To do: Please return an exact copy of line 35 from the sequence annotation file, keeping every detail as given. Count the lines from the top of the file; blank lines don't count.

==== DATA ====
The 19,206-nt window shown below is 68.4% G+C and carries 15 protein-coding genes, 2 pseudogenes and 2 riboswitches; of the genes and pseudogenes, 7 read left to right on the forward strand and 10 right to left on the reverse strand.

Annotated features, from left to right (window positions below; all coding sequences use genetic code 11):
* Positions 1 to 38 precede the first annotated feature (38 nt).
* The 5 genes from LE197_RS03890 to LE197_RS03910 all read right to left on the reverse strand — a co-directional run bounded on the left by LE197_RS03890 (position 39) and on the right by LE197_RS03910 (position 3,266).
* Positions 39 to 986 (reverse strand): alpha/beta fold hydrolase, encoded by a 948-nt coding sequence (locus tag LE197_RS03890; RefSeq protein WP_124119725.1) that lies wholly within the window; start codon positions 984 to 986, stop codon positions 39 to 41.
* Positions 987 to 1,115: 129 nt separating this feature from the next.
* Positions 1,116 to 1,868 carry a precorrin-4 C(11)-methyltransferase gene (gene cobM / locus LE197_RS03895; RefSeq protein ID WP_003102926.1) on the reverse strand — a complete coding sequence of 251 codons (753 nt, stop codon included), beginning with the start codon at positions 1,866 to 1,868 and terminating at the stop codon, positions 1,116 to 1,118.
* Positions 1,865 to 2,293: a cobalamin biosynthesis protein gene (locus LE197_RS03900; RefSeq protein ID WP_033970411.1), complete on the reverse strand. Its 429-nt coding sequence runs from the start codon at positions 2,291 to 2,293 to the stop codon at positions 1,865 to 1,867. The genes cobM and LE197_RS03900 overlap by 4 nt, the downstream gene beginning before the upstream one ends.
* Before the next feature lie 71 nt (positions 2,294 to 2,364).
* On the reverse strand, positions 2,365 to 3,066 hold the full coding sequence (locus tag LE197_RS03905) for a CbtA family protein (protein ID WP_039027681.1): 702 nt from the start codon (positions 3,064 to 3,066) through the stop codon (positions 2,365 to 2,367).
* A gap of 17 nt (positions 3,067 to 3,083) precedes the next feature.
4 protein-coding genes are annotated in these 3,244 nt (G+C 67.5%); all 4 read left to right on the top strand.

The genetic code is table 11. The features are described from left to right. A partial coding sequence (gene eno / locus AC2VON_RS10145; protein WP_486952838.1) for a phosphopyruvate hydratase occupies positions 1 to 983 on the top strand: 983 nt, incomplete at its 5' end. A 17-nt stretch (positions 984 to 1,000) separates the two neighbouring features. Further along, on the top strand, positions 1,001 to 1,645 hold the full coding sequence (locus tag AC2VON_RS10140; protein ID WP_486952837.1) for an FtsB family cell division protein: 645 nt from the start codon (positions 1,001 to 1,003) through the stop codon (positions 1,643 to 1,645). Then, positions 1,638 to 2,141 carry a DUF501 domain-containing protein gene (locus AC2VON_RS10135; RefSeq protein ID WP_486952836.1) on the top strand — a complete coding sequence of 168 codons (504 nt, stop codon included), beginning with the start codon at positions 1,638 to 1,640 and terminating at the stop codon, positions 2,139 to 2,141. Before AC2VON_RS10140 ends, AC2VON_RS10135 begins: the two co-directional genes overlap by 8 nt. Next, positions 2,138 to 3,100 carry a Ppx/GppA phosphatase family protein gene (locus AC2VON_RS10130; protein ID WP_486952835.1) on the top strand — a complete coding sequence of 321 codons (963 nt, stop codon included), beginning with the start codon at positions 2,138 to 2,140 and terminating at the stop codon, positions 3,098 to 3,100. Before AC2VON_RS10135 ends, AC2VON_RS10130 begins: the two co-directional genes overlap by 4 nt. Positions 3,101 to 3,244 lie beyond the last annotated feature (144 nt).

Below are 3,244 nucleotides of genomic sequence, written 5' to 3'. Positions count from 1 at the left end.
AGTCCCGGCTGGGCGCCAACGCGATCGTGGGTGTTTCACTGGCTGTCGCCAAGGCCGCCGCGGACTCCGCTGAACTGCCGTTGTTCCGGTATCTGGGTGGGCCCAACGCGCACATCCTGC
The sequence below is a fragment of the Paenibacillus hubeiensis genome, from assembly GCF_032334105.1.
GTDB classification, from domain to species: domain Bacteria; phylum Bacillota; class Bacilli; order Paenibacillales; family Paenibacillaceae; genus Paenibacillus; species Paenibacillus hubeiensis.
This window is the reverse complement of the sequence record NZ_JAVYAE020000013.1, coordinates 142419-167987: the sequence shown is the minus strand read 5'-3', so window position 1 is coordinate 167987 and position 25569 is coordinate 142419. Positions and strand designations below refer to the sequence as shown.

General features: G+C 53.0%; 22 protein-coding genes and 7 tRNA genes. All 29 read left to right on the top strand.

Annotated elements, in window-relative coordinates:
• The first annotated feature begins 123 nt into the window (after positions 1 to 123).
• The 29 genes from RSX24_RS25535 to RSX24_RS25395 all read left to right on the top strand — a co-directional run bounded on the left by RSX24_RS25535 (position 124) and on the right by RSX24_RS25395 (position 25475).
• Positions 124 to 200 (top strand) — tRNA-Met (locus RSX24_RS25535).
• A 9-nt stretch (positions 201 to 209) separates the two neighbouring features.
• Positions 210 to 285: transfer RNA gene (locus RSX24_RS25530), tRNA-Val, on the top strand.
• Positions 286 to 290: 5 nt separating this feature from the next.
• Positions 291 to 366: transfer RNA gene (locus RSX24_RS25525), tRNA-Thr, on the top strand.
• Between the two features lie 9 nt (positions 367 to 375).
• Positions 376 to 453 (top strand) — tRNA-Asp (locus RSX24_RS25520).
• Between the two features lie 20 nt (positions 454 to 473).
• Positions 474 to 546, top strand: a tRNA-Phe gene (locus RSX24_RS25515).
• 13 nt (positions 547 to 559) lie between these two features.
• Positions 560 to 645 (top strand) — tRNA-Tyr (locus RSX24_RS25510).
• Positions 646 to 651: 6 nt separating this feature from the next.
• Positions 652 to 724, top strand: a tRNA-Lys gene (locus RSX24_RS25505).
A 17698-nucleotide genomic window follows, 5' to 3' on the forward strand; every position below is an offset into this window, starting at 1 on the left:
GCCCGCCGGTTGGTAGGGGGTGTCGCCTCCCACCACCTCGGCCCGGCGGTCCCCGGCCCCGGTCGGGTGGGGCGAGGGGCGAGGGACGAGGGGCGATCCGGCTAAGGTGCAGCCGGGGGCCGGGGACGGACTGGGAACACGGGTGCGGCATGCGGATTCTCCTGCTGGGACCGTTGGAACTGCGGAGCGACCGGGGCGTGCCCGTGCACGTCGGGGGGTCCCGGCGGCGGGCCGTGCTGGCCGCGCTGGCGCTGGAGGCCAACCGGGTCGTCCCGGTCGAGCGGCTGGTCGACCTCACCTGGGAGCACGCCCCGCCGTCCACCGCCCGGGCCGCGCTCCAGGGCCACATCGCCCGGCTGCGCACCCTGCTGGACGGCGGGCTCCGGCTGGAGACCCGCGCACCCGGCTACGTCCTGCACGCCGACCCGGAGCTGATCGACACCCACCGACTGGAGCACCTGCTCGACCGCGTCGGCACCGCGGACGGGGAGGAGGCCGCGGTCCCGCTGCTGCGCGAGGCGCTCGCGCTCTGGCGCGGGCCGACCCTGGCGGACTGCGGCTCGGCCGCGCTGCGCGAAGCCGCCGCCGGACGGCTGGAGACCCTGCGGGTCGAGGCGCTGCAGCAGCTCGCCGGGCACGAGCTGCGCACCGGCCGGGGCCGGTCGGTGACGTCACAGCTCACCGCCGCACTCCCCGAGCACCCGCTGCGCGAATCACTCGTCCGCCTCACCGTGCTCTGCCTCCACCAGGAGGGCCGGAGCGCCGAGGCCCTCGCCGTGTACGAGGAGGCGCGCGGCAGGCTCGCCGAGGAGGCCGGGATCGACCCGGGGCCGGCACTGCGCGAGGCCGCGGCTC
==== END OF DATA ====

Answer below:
• Positions 652 to 724, top strand: a tRNA-Lys gene (locus RSX24_RS25505).